It doesn’t matter where you live -- earthquakes, tornados, hurricanes, wildfires and floods happen around the world every day and affect thousands of people and their pets. In case of a natural disaster, you’ll want a plan for your family, and of course, your pet. A few basic precautionary measures can help your pet stay safe and with the family in the event the unthinkable happens.
Get an ID Tag
The most important thing you can do for your pet before a disaster occurs is to make sure they have proper identification. This means having an ID tag containing your current info attached to their collar which they wear at all times. Some companies offer customizable collars with your pet’s information printed directly on the fabric for an added layer of protection. Just make sure your pet never takes his or her collar off, even in the house. A pet with an ID tag indicates to emergency crews that your animal is a pet that belongs to a family and not wild, which could mean the difference between getting rescued or not.
Get your Pet Microchipped
Because an ID tag can come off or become damaged during an emergency, you also need to get your pet microchipped. A microchip is a small device about the size of a grain of rice that is inserted under your pet’s skin and can be obtained at some pet stores or the vet’s office. To be effective, the microchip must be registered to a person so he or she can be contacted in the event the animal is lost. You can register your pet for free at the Michelson Found Pet Registry.
Don’t Wait to Vaccinate
Keep your pet’s vaccinations up to date to reduce their risk of sickness and disease. There are so many unknowns in a disaster. If you are evacuated, your pet may not be able to come with you to shelter and may be held in boarding with other animals whose health status is unknown. If your home is destroyed, your pet may be lost and living outside for a time and subjected to the elements, dirty water supply or worse. Be safe, not sorry, and vaccinate.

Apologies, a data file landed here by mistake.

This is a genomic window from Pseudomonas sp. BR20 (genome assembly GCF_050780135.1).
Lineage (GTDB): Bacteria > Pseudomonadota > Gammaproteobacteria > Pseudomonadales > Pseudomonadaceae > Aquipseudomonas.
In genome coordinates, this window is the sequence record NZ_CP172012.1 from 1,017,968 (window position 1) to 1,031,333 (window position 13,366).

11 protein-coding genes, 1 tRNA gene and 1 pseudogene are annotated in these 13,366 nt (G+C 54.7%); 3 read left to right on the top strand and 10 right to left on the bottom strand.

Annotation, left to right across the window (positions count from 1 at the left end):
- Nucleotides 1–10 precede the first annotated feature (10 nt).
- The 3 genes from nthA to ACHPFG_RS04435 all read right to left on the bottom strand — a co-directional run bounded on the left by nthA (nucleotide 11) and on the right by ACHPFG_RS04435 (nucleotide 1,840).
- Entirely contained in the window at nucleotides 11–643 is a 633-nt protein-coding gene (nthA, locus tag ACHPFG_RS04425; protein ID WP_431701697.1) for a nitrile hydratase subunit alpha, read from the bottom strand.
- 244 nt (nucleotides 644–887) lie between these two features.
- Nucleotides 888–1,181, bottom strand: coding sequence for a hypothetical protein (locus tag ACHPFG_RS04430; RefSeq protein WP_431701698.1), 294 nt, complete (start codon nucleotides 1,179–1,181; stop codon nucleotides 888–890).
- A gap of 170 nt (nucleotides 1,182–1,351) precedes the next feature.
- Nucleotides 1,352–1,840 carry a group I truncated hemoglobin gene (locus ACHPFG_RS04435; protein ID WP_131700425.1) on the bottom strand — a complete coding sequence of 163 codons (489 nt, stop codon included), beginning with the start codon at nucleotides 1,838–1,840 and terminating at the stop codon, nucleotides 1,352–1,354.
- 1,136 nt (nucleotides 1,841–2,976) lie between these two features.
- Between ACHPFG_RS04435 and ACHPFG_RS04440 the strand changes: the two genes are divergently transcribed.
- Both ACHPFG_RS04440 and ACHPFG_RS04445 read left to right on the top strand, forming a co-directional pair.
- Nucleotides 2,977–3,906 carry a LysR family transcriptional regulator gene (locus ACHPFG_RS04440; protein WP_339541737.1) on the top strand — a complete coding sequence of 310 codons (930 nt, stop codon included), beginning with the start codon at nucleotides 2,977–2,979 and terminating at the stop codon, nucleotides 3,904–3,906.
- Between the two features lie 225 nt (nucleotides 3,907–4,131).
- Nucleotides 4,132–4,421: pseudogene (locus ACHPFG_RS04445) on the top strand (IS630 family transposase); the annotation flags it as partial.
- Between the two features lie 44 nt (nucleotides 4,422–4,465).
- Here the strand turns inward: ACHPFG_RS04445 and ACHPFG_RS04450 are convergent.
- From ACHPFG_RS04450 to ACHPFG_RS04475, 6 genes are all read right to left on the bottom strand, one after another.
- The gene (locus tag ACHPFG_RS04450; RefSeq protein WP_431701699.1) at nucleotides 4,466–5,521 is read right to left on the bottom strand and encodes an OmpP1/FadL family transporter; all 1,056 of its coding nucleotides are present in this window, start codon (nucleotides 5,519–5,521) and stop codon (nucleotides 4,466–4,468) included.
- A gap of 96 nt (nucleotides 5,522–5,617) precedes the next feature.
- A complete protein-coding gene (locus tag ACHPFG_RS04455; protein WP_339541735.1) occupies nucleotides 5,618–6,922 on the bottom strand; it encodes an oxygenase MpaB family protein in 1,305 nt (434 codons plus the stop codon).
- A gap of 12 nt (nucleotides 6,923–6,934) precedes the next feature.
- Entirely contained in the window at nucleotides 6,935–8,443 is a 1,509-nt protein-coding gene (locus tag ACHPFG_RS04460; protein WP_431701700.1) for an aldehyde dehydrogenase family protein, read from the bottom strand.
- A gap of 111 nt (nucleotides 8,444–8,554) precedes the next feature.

Get a Pet Emergency Kit
An emergency kit for your pet is a great thing to keep in your house in general, but becomes a critical item during a natural disaster. You’ll find many of the same items in a pet emergency kit as you would a human one – gauze, bandages, food – but add your pet’s paperwork in too. Make copies your pet’s immunization records, microchip information and vet and emergency contact numbers. Whether you buy one online or make your own, an emergency kit is one of those things you never want to have to use, but should always have.
If you Find a Lost Pet...
If you encounter a pet that seems to be roaming aimlessly, proceed with caution. The animal is probably frightened and stressed, so he or she needs to be approached with extreme care. Once it’s determined that the animal is friendly, check for an ID tag. If there’s no ID or if the contact information is bad, post a description of the animal along with a photo on Nextdoor. Also, check Nextdoor’s pet directory, where users post photos of their pets alongside their own contact information. Also, post the found pet’s information on all of your personal social media networks along with PetFinder and Craigslist to get the word out to as many people as possible. Take the found animal to your local shelter to get he or she scanned for a microchip. If the pet is chipped and the registry information is valid, the pet will be reunited with their owner in a matter of days.
If Your Pet is Lost
If your pet goes missing during a natural disaster, it's important that you don't endanger yourself looking for your pet. Avoid venturing outside or far from home if the conditions outside are unmanageable. Instead, check sites like the ones we mentioned - Nextdoor, Craigslist, PetFinder - to see if anyone has found your pet. Next, call or visit your local shelters in case your pet was dropped off by an emergency crew or Good Samaritan.
Pets are often overlooked or abandoned during natural disasters because they don't have the proper identification or paperwork. Because natural disasters can happen any time and with little warning, plan for your pet as you would for any member of your household. Doing so could mean the difference between your pet staying with you during an emergency or getting left behind.